PLTW is a national pre-engineering program with curriculum that, through dynamic partnerships with the nation’s schools, offers a hands-on, project-based approach to learning that better prepares an increasing and more diverse group of students to be successful in science, engineering, and engineering technology.

The goals of the summer training session were to: enable teachers to implement rigorous pre-engineering curricula in the middle and high school levels, increase teachers’ subject matter knowledge, and assist teachers in introducing engineer-related career paths to students.

Participating teachers attended either a 10-day Core Training or an 8-day Advanced Training. The Core Training provided the full course-specific curriculum for teachers new to PLTW while the Advanced Training courses were designed for teachers who have previously taken the Core Training and would like to expand their content knowledge as well as receive curriculum and software updates.

In addition to the curriculum training, participants had opportunities to enhance their subject matter knowledge and exposure to real-world engineering-related topics through an “Engineers of the Future” speaker series, industry visits, and presentations by engineering-related education advocates.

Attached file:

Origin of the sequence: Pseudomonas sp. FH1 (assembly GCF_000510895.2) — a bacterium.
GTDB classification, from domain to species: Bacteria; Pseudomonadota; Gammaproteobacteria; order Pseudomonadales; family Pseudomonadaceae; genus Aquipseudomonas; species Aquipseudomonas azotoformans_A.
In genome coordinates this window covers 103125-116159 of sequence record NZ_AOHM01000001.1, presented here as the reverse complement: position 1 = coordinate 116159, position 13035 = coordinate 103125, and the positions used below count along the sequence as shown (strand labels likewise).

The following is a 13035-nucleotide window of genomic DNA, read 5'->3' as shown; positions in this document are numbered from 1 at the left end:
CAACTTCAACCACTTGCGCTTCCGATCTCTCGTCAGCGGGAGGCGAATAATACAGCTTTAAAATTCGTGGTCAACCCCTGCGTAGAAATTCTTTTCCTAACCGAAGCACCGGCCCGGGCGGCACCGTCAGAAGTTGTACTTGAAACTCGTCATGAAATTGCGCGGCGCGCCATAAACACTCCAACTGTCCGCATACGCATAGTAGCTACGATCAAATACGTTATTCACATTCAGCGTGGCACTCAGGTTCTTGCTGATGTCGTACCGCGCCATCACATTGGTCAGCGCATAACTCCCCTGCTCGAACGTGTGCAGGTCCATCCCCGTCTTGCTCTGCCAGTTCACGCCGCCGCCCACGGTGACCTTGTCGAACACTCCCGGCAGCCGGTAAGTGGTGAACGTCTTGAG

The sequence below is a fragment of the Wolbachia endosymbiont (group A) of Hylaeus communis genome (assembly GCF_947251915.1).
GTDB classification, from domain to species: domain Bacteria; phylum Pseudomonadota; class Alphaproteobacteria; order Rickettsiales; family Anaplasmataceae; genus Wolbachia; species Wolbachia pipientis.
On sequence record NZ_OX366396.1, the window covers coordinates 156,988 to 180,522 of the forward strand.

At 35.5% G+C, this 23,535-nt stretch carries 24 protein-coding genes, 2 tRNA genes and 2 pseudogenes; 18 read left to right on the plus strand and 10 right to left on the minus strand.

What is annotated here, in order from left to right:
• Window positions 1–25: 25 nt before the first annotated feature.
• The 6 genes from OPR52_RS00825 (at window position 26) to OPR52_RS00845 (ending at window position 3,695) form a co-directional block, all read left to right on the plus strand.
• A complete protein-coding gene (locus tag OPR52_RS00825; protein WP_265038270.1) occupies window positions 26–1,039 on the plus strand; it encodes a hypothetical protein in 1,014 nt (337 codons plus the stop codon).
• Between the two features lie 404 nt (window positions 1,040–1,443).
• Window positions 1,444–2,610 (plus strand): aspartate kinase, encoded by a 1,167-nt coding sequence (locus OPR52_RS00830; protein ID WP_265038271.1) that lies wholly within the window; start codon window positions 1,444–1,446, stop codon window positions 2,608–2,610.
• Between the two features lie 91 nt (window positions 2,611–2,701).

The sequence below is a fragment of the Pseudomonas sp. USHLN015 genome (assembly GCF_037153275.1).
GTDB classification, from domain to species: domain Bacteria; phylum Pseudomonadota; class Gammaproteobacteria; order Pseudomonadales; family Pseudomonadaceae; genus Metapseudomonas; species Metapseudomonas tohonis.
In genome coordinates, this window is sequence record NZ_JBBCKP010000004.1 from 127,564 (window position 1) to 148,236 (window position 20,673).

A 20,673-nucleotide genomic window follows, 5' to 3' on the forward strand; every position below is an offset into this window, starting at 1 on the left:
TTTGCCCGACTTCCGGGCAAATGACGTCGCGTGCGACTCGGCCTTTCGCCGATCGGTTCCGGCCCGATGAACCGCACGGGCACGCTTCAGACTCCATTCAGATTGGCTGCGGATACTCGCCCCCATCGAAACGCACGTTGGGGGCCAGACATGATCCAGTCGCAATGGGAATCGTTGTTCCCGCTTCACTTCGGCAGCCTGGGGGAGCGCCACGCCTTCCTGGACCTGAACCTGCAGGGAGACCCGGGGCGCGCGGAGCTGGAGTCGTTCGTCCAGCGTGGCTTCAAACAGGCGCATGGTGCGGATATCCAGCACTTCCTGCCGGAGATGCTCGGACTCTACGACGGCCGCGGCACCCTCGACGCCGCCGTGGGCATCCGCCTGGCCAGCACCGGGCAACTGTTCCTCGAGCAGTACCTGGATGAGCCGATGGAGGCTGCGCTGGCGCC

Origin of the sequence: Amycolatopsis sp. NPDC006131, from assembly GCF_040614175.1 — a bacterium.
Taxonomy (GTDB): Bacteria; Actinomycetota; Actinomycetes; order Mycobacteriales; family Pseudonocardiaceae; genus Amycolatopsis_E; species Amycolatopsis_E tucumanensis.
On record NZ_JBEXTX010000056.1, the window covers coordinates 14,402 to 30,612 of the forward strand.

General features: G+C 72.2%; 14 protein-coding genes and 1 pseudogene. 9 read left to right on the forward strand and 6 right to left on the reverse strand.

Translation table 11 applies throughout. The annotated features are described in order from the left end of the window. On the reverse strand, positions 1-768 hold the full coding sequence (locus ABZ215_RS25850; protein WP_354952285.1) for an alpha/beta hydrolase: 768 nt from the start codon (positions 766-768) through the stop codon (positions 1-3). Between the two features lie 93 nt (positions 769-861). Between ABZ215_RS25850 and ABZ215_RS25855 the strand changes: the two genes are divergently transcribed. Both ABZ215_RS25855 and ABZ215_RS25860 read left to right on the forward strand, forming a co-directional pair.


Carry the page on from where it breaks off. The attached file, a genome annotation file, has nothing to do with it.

The overall effectiveness of the summer training was assessed by a comprehensive evaluation plan that utilized summative, formative and diagnostic assessment techniques. These techniques demonstrated with a high degree of certainty that the goals of the summer training were met.

Participant Data for RIT

  • # of Teachers - 228
  • Male - 200
  • Female - 28
  • % Female - 12.28

RPI

Report

This initiative brought together twenty mathematics, science and technology education teachers from five school districts to work with six research engineers, scientists, and undergraduate and graduate engineering majors. The focus on the work was on exposing the participants to engineering concepts through hands-on activities, and to discuss with them ways to integrate the disciplines into a coherent classroom experience. Fieldtrips to engineering facilitates on and off campus were provided, and participants worked in teams to produce samples of integrated MST curricula that might be used in their middle school classrooms.

The project involved a group of 20 grade 6-8 Capital District teachers of mathematics, science and technology education, coming from five schools districts. Our goals for these MST teachers were:

  • To experience “real” engineering concepts and content, and to understand how useful products are engineered, designed and manufactured;